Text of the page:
#921 – Town 66

Base price: ~$19.
1 – 4 players.
Play time: ~15 minutes.
BGG | Board Game Atlas
Buy directly!
Logged plays: 4

Another review of an Oink Game! This set is from their new line for this year, which I’m pretty stoked about. I tend to just … get everything they make, but that’s largely because they’re one of my favorite publishers? I just like the aesthetic, the packaging, the style, the gameplay (of most of them, at least); the whole thing really appeals to me. So let’s take a look at another title in the Oink Games line, Town 66!

In Town 66, the citizens crave uniqueness, and will essentially block construction if they think that another house will infringe upon what makes their house unique. There’s probably a SF Bay Area housing joke, here, but I’m too tired to figure it out. Players will compete against each other to play houses and mess with other players’ options to try to be the last player to run out of tiles in their hand. Can you plan the perfect town?



Not a ton. Throw the tiles into the bag:

Give each player a tile stand:

And place four tiles into each stand. No player should be able to see anyone else’s tiles. Draw one tile from the bag and place it in the center of the play area to create the top-left corner of a 6×6 grid. You should be ready to start!


Town 66 is all about playing tiles to build the ideal town! Just, like any ideal town, no house can have a house of the same color or shape in its row or column. That might be challenging.

To start your turn, check your hand: if you have three tiles with the same shape or the three tiles of the same color in your hand, you can exchange them by returning them to the bag and drawing three new tiles. If you have four matching tiles, you may choose any three to exchange, and you may repeat this exchange process as many times as you have three matching tiles.

After exchanging or not, you must place a house tile in the town. Place it so that it is orthogonally adjacent to another tile, and so that it is unique in its row and column: no other house in your placed tile’s row or column may be the same color or have the same shape. Note that the first tile defines the top-left corner of the grid, and the grid may only be six tiles wide and six tiles tall, so placing outside of that boundary is also not allowed. Check other players’ placements to make sure they’re valid!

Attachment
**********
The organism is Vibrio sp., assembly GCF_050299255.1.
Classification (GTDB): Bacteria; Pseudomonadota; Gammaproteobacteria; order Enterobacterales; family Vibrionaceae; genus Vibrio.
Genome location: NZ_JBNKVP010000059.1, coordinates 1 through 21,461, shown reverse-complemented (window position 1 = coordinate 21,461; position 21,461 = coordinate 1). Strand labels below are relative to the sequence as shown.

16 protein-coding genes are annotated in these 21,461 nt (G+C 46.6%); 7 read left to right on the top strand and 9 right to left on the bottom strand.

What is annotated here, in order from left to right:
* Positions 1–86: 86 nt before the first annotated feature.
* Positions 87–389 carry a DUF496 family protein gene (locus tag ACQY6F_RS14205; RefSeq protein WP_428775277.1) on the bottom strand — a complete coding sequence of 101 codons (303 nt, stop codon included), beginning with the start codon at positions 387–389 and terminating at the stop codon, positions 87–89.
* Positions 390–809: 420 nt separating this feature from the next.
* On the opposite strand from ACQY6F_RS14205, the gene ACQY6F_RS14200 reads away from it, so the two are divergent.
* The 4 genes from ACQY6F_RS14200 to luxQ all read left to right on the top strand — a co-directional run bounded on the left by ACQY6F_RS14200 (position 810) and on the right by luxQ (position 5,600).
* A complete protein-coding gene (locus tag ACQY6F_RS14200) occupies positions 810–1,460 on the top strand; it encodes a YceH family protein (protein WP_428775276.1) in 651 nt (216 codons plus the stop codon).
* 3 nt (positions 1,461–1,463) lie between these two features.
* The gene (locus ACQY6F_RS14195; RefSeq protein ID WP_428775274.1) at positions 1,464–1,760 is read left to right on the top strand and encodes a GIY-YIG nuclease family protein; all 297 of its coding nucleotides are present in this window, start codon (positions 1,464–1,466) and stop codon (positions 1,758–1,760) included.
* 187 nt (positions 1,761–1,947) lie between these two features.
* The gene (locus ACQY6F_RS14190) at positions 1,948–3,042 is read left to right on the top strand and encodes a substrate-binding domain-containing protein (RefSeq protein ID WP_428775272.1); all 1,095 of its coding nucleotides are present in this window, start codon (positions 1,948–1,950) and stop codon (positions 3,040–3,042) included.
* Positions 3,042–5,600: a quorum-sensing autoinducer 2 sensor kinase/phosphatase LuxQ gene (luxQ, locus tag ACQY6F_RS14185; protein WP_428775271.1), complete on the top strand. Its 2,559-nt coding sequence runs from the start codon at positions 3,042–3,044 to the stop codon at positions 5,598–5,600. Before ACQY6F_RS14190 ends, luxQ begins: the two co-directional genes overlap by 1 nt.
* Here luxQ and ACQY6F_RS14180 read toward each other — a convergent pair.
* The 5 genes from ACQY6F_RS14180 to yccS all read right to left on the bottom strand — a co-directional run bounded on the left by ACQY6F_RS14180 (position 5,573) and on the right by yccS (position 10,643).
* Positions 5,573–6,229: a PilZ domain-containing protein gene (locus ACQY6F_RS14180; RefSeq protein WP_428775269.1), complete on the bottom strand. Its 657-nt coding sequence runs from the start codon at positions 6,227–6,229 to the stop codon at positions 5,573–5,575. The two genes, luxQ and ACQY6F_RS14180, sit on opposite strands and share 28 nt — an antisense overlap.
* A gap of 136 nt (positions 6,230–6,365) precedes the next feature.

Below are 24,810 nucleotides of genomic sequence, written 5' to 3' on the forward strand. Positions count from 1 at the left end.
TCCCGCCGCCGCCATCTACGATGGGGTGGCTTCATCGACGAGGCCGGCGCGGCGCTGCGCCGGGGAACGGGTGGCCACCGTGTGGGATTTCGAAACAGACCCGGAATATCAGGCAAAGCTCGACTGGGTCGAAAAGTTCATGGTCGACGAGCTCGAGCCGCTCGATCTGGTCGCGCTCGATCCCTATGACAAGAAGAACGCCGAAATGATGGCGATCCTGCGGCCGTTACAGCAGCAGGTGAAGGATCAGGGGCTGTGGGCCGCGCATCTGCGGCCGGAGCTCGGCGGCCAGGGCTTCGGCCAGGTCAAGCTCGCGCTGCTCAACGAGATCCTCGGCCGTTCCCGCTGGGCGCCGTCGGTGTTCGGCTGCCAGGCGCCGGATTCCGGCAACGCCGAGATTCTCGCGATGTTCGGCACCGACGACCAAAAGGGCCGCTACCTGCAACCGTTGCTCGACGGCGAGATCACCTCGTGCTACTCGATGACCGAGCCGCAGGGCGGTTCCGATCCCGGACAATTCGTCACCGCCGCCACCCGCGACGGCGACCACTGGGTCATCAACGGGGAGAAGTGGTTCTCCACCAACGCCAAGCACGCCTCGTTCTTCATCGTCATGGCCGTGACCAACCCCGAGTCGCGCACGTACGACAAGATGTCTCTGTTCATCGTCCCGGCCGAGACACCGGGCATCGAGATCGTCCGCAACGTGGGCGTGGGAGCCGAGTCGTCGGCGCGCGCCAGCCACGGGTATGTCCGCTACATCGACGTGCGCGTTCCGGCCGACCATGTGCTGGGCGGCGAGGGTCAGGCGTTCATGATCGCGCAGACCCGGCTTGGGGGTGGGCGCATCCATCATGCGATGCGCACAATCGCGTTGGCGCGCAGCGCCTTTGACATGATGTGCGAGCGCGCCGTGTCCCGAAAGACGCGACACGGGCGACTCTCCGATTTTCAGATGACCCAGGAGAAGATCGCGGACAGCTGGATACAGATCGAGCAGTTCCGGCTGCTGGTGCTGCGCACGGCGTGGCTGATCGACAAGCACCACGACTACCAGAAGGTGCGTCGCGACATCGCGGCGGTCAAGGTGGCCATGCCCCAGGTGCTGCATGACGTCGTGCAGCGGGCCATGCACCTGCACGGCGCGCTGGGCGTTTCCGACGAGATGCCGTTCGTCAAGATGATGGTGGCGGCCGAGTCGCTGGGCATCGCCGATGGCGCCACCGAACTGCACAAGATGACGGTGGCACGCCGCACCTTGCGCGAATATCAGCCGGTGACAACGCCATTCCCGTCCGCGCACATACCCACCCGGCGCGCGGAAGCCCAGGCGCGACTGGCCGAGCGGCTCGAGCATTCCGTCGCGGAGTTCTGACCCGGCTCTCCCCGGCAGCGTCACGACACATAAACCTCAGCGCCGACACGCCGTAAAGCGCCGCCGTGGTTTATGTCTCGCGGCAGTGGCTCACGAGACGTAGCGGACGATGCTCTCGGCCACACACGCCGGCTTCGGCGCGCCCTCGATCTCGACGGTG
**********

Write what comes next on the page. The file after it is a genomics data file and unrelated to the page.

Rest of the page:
At the end of your turn, draw a new tile from the bag and add it to your tile stand. After doing so, you may choose to discard one tile from your hand. If you do, you do not replace it; your hand size is decreased by one for the rest of the game.

If you cannot place any more tiles, you’re out of the game! Similarly, if you discard your last tile in hand, you are out of the game. Once every player is out, determine the winner as follows:

  1. The player with the fewest tiles remaining in hand wins!
  2. If there is a tie between players for the fewest remaining tiles, the player to go out latest wins!

Player Count Differences

Generally speaking, there aren’t many differences in gameplay, but your strategy may change with more or fewer players. With fewer players, you have more direct input on the grid, so you’re playing more tiles over the course of the game (and consequently, may want to discard tiles less frequently). With more players, other players bear the burden of playing more tiles, which means you may actually want to discard tiles earlier (though not go out entirely). I wouldn’t say I have a strong preference; Town 66 plays well at any player count.

The solo game is, in particular, a bit different. Rather than using the bag or the tile stands, you create three shuffled stacks of tiles. You may play from any stack of tiles that you want, and twice per game you may flip a tile over or play a tile face-down, so that it only counts as a tile of its color instead of its shape. Play until you can’t play a tile anymore, and count how many tiles you’ve played! That’s your high score; see if you can beat it next time!